Somehow, that divide and conquer strategy quickly turned into a game of running and pushing each other on a shopping cart through the aisles.

“Faster!” Robinson shouted.

I built up enough speed that I finally let go and Robinson sailed on the shopping cart for another thirty feet before slowing down.

“Wow, that was the best one yet,” Robinson said as I ran down the aisle to meet him. He got off and gestured for me to get on. “Your turn, my fair lady.”

I blushed, then prepared for another round of sailing down the aisle while Aaron watched silently.

Together, we found all five ingredients, paid, then managed to get out of the store without anyone recognizing me or questioning the fact that I had a bodyguard (even though I did get side glances and weird looks that I ignored).

On the curb, while holding a shopping bag, I shivered. It was chillier outside than I expected.

“Are you cold?” Robinson asked.

“I’m fine.”

And right there on the curb with Aaron standing there complaining about teenagers, Robinson kissed me.

“Add two tablespoons of olive oil to the pan,” Robinson instructed, seasoning the chicken with cumin, red onions, and chili powder.

I did as he instructed, opening my mouth to begin singing “Wildest Dreams” (Taylor Swift).

And when I did so, Robinson set down his knife and listened to me singing those familiar lyrics, the ones I sang a million times and never seeming special until now.

“That was. . . absolutely alluring,” Robinson said. “You have a beautiful voice, Hope.”

“You’ve heard it before,” the heat crept back into my cheeks.

“But it always seems so surprising how beautiful one voice can be,” he said. “And how beautiful one person can be, inside and out.”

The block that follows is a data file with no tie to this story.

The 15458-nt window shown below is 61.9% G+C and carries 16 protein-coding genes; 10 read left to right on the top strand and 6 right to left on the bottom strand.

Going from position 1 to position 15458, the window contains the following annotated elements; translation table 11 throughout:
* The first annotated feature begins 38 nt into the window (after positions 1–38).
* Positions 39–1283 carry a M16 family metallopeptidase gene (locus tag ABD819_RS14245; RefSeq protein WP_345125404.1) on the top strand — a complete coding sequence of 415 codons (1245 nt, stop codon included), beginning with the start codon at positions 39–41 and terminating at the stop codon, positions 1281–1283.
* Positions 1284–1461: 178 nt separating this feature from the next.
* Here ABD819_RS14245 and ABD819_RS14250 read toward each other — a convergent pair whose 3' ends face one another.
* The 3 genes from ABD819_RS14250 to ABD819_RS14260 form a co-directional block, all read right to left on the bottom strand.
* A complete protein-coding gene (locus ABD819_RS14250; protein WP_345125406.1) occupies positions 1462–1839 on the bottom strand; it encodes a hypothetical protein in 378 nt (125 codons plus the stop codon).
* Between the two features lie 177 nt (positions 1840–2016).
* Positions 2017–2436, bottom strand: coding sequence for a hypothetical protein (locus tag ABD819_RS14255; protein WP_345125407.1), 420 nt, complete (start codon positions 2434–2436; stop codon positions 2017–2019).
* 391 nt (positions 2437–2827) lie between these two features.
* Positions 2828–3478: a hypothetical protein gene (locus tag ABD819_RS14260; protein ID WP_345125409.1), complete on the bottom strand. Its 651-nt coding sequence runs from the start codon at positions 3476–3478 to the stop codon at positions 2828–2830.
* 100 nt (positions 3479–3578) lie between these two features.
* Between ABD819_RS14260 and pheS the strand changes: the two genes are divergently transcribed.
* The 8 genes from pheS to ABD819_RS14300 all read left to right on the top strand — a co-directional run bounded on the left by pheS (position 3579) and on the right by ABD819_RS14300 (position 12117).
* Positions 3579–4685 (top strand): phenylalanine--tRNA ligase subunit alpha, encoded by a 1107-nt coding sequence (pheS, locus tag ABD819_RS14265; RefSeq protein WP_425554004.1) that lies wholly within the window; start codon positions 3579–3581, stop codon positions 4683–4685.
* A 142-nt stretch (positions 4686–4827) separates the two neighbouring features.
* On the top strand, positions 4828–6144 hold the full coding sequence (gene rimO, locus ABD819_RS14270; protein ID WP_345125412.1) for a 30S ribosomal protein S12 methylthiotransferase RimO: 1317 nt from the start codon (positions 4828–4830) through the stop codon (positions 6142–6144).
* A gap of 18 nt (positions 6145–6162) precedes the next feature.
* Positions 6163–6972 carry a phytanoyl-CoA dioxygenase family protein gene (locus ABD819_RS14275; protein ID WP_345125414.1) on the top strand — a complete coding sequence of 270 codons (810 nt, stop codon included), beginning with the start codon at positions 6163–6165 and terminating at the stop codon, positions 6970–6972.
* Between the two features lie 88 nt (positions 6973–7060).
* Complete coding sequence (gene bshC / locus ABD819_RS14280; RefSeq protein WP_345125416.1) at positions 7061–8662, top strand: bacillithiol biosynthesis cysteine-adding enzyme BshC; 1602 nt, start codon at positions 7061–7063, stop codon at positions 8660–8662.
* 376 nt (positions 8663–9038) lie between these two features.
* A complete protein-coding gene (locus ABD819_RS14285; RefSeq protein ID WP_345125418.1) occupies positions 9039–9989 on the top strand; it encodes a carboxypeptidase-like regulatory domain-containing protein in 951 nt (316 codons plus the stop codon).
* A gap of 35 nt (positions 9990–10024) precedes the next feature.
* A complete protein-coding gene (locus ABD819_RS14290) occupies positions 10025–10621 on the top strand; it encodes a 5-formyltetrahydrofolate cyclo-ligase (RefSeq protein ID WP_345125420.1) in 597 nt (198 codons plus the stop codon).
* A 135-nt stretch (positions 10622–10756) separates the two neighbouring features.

The lasagna was delicious. We had made four servings, enough that Robinson, Mom, Maddy, and I each got one serving.

“Maddy, you remember Robinson,” Maddy nodded.

“What’s up?” Maddy asked.

“Nothing much.”

“This lasagna is amazing,” Maddy marveled. “Are you sure that Hope helped? Because normally, she just sits there like a blob. I know my sister well enough that she can’t cook to save her life, without at least burning it.”

“Hey!”

Robinson laughed. “Trust me, she helped, even though the tortillas were a bit uneven.”

“That sounds like Hope.”

“So you’re really Princess Madeleine?” Robinson asked.

Maddy’s eyes darted to mine, before nodding. “Did Hope tell you?”

“I figured it out on my own, but she only confirmed it.”

Maddy tilted her head to the side, then raised an eyebrow silently at me, basically telling me that we would talk about this later. I groaned inwardly but kept a straight face.

“Of course,” she nodded her head. “Enjoy the rest of your evening.”

I showed Robinson around the palace. He gaped at the size of the auditorium and the recording studio, carefully examining all the instruments then at the massive studio.

“This is amazing,” Robinson marveled. “And your family gets the entire thing?”

“Um, yeah.”

“Whoa.”

He stared at the backyard, the pool, the garden, the master bedroom, the guest bedrooms. I saved my bedroom for last.

“This is so fancy,” Robinson said. He ran a hand over the blankets, then at the fluffy pillows.

Suddenly, I felt embarrassed. I was showing Robinson the massive palace I had while his family was struggling with cancer and treatment bills for Lizzie. I felt like I was a spoiled kid showing off her toys to someone else.

This had never seemed extraordinarily fancy when I was alone. I had never decorated my room for fanciness, just comfort. But with Robinson, it felt too fancy; the canopy, the vanity, the huge closet, the window seat, the king sized bed, the enormous bathroom, the maids.

“I wanna show you something,” I said, opening the balcony doors.

The sky was lit up by silver diamonds woven into the blanket of midnight blue. Above, the moon shone brightly, a full moon for once.

The balcony was able to see everything, even a glimpse of the ocean if you stared hard enough. The view was better during the day but was just as good at night. It oversaw the gardens, the forest, and even the streets of downtown.

“This is my life,” I said, leaning on the balcony.

“Thanks, for bringing me here,” Robinson cleared his throat.

I turned around to face him and was met with his lips.